Members of the Boettcher Scholar Alumni Board are interviewing their fellow Boettcher Scholars to help the community get to know one another better. The following Q&A was compiled by Boettcher Scholar Gergana Kostadinova. Boettcher Scholar Year: 2015 Hometown: Colorado Springs University: Colorado School of Mines - B.S. Mechanical Engineering, May 2019; M.S. Computer Science, May 2020 What are you interested in pursuing after graduating? This past summer I had the pleasure of working at a robotics startup called Misty Robotics in Boulder. It was a new experience for me, and I loved it. The company was only about 40 people and had only been around for about two years. I loved the tight-knit feel and the ability to work so closely with a new product. Because of this experience, I’m definitely considering robotics startups after I graduate. Of course, I have one additional year of grad school after I finish my undergrad before I dive into the real world. Tell us about what activities, groups, and/or organizations you have joined in college and why you joined them. I’m a huge robotics nerd, so of course I joined robotics club when I started college. This has by far been my favorite activity. When I first joined, the organization only had about 10 members and no budget. Now, three years later, we’re 60 members strong and have a $10,000 budget. It’s been amazing to help grow this organization into a powerful force on campus. Even more so, I’ve loved meeting all the intelligent and hardworking people that are part of robotics. Outside of robotics, Society of Women Engineers also holds a special place in my heart. I’m all about women’s empowerment. Tell us about an important mentor you have had. I realize it is cliché, but nobody in my life stacks up to my dad. Whenever I come across a situation I can’t face on my own, my dad is the first person I call. I think what I appreciate the most about my father is he has raised me and my three sisters to be strong women. Just because we are girls didn’t mean we couldn’t do construction work in high school or be engineers. I continue to appreciate his mentorship to help make me the fiercely independent woman I am. I would be nothing without his continued guidance. What's the best advice you've ever received? Though not necessarily advice, one of my very best friends has a life motto of “just having fun.” As a Boettcher Scholar, fun is usually on the bottom of my list. Goals, expectations, and responsibilities come first. It was not until I met this friend that I considered letting fun guide your life. But why shouldn’t it? I think about this often now. I think if you’re having fun and truly enjoying what you’re doing, your impact on the world will be far greater. If you could have dinner with one person or a few people from history, who would you choose and why? I would love the chance to speak with Alan Turing. It would be so interesting to see how his mind works. I think it would be fascinating to hear about his work during World War II not simply from a factual perspective but also to hear about how he actually thought about what he was doing and its influence. I would also love to tell him how profoundly his work in computer science has influenced our world today and hear his thoughts on that. Also, how cool would it be to watch him experience a laptop for the first time?...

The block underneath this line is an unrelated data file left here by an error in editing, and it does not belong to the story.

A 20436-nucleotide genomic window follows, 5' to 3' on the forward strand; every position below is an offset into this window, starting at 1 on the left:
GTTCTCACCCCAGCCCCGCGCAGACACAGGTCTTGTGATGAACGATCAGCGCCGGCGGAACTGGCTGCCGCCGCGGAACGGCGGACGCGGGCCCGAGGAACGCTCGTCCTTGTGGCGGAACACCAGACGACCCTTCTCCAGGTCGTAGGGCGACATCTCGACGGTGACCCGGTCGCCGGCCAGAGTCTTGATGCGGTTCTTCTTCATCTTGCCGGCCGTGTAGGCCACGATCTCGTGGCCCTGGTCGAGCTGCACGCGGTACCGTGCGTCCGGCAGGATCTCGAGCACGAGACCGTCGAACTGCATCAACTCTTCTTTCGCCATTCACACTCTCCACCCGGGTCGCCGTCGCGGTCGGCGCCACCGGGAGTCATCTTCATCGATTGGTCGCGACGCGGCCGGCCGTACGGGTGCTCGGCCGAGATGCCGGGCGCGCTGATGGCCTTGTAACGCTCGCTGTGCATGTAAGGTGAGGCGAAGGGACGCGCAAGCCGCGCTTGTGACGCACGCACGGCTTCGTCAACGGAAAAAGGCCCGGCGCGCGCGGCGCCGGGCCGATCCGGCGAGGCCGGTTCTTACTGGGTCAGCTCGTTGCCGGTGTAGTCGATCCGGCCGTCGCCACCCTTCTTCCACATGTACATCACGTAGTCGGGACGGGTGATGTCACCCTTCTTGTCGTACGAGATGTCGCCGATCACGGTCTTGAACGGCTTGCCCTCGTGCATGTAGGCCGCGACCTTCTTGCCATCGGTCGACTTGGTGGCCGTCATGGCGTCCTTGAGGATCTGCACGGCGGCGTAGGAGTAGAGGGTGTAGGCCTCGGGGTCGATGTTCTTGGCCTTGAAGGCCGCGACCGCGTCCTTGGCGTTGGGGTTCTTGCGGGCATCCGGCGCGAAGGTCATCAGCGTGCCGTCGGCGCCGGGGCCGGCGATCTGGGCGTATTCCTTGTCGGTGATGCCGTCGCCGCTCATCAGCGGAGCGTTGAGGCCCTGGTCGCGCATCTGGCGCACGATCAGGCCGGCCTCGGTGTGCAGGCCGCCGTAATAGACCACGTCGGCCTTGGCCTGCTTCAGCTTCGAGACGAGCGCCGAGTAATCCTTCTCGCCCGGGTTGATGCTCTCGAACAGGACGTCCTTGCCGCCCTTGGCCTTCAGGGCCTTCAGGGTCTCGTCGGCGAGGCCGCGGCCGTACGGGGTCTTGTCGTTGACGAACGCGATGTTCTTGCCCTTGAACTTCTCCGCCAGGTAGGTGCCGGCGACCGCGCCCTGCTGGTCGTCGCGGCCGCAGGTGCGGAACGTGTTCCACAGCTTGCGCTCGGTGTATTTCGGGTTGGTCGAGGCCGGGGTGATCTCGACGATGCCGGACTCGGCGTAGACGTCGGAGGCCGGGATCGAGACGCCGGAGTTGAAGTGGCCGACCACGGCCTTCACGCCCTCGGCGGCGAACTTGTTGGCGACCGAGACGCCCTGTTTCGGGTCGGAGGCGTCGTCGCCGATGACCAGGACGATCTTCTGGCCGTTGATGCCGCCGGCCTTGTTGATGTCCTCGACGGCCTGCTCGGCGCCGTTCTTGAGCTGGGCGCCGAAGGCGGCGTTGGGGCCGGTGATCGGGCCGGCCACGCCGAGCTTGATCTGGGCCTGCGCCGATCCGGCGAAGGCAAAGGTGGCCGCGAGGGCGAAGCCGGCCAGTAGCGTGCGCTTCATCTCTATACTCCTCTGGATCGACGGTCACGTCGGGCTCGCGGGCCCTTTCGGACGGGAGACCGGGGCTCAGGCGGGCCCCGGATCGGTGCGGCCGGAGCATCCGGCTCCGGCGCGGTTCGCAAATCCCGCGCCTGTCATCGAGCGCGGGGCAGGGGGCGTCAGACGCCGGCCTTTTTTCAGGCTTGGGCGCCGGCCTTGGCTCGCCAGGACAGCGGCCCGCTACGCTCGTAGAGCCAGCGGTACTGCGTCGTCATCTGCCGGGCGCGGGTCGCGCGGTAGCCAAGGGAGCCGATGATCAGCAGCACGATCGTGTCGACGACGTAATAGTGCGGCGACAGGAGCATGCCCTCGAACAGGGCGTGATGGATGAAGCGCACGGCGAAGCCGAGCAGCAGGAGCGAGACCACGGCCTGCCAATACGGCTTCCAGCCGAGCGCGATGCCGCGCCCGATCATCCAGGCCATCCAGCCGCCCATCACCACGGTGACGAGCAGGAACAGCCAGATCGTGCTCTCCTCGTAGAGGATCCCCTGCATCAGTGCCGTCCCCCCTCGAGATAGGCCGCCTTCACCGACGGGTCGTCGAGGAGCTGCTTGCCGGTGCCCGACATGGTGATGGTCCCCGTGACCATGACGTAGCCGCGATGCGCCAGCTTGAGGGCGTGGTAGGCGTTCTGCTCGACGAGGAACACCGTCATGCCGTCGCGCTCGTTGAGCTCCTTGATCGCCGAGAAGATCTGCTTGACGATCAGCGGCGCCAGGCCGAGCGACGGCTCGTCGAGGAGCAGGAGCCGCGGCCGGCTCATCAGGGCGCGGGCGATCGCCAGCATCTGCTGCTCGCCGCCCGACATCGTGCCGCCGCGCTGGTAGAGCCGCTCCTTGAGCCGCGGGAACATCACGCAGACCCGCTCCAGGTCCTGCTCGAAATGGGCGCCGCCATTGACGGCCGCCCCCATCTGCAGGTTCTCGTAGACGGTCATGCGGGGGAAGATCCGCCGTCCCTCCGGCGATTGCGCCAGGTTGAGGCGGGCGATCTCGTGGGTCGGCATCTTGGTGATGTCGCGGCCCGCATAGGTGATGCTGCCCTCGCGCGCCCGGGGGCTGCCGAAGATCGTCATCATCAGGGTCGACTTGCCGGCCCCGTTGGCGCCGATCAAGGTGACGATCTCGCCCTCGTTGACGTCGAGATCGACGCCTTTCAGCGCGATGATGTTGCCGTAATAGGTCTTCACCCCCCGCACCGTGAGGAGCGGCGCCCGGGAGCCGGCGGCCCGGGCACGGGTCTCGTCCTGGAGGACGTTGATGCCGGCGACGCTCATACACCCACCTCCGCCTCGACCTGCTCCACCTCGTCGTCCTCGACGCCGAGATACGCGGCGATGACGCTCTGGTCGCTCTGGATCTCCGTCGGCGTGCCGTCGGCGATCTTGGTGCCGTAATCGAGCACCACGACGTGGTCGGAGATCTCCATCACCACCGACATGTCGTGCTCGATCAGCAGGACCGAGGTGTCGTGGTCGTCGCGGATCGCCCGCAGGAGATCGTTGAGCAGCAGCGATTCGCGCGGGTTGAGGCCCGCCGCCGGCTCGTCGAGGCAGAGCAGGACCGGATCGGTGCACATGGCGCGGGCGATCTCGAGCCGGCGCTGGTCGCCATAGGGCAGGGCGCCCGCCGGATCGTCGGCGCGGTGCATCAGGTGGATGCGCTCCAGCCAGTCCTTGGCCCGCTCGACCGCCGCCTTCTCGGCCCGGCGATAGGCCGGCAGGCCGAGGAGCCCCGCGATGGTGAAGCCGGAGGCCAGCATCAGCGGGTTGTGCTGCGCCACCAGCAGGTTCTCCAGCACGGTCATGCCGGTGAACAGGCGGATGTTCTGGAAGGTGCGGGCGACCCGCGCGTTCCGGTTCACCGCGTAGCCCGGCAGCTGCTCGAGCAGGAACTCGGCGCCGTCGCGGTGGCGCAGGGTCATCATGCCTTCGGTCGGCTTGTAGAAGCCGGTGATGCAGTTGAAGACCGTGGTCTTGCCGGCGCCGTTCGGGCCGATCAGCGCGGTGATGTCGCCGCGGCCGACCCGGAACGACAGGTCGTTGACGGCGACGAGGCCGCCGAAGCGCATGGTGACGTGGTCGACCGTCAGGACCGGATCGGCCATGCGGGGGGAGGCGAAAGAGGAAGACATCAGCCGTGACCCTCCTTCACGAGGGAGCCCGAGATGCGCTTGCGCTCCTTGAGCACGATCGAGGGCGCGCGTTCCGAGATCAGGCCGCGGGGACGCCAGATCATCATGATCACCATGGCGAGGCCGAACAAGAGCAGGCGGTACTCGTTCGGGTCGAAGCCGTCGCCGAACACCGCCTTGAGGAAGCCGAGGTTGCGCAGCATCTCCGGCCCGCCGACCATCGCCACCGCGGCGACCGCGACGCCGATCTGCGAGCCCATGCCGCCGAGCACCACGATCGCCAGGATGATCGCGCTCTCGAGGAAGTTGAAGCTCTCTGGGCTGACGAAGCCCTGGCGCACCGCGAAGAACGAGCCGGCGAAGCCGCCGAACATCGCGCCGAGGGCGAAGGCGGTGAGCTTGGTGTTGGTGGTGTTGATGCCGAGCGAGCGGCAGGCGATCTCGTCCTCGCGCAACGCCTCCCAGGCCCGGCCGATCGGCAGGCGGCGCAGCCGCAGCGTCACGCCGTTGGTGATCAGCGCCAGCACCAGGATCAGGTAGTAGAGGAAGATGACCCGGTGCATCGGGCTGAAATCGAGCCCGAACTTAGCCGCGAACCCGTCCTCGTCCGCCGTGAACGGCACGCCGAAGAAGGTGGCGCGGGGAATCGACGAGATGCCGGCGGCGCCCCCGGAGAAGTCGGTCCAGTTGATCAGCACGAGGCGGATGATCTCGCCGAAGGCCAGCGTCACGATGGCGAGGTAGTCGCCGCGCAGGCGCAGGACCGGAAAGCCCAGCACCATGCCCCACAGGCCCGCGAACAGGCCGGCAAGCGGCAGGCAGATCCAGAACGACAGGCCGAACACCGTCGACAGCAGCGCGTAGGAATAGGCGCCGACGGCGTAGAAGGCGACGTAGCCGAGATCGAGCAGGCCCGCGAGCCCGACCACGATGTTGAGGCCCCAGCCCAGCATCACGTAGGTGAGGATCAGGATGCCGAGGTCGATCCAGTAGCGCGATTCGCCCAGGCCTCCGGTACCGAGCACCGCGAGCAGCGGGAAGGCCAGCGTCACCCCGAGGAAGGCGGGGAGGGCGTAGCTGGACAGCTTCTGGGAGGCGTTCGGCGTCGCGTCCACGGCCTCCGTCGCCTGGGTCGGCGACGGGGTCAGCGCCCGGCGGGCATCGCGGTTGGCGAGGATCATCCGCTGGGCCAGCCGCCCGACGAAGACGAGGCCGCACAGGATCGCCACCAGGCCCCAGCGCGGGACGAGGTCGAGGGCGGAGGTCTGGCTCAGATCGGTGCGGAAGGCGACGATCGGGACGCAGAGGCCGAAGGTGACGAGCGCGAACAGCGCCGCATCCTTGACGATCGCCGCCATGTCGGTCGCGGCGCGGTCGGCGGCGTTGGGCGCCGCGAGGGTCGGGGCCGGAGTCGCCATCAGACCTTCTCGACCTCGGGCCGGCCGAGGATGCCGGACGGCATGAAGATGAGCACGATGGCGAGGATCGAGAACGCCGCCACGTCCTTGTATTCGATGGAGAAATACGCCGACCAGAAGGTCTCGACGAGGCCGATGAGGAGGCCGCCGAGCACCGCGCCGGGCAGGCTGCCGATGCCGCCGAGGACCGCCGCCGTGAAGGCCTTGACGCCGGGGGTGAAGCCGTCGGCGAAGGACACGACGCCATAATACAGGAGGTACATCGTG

Jessica Cuthbertson, 1997 Boettcher Scholar, is an award-winning eighth-grade English teacher in Aurora Public Schools who has crafted a career as a teacher, instructional coach, and social media activist. Growing up in Rocky Ford in the 1980s, Jessica’s future in education was shaped by her parents and teachers. Mrs. DeLeon gave Jessica a strong foundation as an early reader and the chance to mentor and learn from bilingual students in a K-2 classroom community. Jessica’s middle school social studies teacher, Mrs. Bartolo, arranged a day at The Denver Post to foster Jessica’s interest in journalism. “Key teachers at the right time kept my love of learning alive and made me want to pursue a career in education, even though that’s not what I originally planned to do,” Jessica said. After graduating from Regis University in 2001, Jessica completed a year-long fellowship with the Boettcher Foundation, where she worked in outreach and communications for the Boettcher Scholarship. It was there that her passions coalesced, and she was inspired to pursue a career in public education: “Traveling the state fueled a desire to teach and advocate for Colorado schools and students.” As a National Board-Certified Teacher and self-described “edu-geek” who enjoys adolescent literature as much as her students, Jessica is committed to the growth of “budding journalists” in her eighth-grade class and to elevating the voices of educators across the country, who she believes are often excluded from decisions that impact them. Jessica is an active Twitter influencer, moderator, and writer whose thoughts on education innovation, policy, and equity have been published in Education Week, Chalkbeat and Smithsonian magazines. Jessica attributes much of her voice as an advocate to her time as a “teacherpreneur” with the Center for Teaching Quality, a position that allowed her to teach part-time while engaging in teacher leadership and high-level policy work. Through the center, Jessica discovered that social media, particularly Twitter, is one of the best tools for continued learning. “The reason I’ve been in education for 15 years is because I can write about classroom experiences, education policy, and systemic issues,” she said. “These conversations keep me engaged as a learner and a citizen, and they also make me a better teacher. My students see that I’m learning and working alongside them.” In addition to teaching and blogging, Jessica is active in her parish and on the Aurora Public Schools’ strategic taskforce, where she advocates for English-language learners representing more than 140 nationalities. Additionally, she is co-facilitating a pilot program to support 20 rural Colorado teachers in attaining their National Board certification as part of a teacher retention strategy for the state. Jessica credits this service ethic to her small-town upbringing, faith, and mission-driven education at Regis, which was supported by a Boettcher Scholarship. “As a result of the Boettcher Scholarship, I was able to attend Regis, my top in-state choice of college,” she said. “Their mission of ‘men and women in the service of others,’ combined with being a Boettcher Scholar, continues to drive my commitment to working toward a more equitable public education system for all students in rural, suburban, and urban districts across our great state.” Recently, Jessica has encountered an even more formative experience for her identity as an educator and advocate: becoming a mother to a current first grader who she and her husband recently adopted from Ethiopia in February of 2017. “Becoming a parent has fundamentally changed me as a teacher. As a mom, I’ve grasped how much parents trust that teachers are doing their best – and as a teacher it’s my obligation to do right by their children.”...